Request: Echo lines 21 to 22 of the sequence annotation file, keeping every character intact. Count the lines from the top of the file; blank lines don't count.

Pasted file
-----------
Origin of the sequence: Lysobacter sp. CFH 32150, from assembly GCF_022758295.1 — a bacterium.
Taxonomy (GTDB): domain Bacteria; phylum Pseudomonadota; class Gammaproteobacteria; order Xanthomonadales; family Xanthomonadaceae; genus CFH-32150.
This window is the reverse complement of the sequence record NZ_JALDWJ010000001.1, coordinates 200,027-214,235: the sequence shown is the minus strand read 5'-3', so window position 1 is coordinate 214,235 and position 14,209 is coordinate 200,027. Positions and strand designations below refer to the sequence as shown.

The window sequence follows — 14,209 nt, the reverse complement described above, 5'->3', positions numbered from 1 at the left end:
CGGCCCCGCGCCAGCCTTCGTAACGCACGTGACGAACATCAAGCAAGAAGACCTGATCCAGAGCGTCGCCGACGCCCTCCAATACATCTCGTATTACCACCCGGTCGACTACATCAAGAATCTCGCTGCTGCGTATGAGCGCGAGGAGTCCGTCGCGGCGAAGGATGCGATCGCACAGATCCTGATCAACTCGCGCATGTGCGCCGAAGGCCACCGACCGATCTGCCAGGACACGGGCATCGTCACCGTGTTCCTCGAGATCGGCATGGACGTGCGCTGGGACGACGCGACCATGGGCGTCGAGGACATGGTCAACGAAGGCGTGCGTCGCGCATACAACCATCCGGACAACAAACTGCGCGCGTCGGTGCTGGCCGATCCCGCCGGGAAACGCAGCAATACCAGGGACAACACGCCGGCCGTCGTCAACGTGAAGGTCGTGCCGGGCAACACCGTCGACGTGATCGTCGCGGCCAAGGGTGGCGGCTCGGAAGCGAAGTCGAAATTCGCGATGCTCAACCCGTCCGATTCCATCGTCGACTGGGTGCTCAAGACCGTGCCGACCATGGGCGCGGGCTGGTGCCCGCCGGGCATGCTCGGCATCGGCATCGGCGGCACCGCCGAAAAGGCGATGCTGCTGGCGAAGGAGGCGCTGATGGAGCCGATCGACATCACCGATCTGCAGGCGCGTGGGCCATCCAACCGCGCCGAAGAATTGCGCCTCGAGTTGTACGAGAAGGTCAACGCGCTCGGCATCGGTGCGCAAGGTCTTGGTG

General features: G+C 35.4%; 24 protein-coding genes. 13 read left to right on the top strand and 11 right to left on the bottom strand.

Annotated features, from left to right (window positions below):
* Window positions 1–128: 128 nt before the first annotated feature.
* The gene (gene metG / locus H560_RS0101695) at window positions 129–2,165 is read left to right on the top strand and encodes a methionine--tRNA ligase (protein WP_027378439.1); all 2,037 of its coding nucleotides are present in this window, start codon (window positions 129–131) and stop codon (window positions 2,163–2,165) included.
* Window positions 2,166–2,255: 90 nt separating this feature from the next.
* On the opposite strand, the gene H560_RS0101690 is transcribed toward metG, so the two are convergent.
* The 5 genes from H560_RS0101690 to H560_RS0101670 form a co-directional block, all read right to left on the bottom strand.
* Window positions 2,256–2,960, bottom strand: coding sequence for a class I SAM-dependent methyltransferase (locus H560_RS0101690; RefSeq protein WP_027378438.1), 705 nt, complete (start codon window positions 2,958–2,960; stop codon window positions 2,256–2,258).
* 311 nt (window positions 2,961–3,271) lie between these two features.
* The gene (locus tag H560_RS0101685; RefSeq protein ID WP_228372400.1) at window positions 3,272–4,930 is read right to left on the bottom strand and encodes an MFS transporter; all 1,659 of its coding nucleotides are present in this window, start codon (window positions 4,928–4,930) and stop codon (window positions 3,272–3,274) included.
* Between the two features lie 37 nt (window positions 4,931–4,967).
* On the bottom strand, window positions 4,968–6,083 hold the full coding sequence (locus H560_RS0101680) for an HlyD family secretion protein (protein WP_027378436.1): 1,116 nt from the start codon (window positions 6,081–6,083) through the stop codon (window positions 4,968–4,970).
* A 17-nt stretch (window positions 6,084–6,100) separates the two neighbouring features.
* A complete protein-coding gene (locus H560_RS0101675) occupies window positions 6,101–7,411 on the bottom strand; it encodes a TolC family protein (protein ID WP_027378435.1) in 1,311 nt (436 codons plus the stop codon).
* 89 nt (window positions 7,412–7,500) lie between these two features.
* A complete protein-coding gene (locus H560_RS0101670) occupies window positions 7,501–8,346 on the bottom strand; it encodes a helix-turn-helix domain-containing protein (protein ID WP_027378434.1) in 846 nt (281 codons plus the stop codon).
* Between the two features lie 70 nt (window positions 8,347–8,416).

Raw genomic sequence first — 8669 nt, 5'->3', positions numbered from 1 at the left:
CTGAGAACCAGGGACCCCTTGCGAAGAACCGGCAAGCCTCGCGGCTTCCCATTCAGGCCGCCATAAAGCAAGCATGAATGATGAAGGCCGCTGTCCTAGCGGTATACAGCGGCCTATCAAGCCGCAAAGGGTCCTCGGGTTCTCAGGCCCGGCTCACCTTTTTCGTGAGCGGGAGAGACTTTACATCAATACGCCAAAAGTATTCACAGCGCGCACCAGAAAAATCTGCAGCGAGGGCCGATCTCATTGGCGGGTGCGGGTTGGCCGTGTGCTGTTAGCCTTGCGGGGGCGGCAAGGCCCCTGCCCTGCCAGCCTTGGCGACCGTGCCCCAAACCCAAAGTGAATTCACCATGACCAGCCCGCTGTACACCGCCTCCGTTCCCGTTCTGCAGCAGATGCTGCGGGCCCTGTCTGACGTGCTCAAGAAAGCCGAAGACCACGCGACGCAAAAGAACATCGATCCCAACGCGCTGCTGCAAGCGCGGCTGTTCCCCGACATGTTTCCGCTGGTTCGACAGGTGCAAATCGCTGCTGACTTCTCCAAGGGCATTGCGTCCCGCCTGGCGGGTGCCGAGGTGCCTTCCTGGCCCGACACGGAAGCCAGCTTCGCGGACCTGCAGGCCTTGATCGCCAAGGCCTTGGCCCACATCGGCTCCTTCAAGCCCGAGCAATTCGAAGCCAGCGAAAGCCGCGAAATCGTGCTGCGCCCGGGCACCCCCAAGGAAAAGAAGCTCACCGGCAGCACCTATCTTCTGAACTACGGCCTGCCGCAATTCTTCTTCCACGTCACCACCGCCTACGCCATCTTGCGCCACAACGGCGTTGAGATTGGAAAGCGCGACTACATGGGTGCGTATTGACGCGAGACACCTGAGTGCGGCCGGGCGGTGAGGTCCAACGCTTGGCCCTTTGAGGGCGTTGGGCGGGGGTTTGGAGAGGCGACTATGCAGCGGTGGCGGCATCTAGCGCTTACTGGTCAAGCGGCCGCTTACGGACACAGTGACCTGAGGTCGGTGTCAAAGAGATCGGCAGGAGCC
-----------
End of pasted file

* A complete protein-coding gene (locus H560_RS0101670) occupies window positions 7,501–8,346 on the bottom strand; it encodes a helix-turn-helix domain-containing protein (protein ID WP_027378434.1) in 846 nt (281 codons plus the stop codon).
* Between the two features lie 70 nt (window positions 8,347–8,416).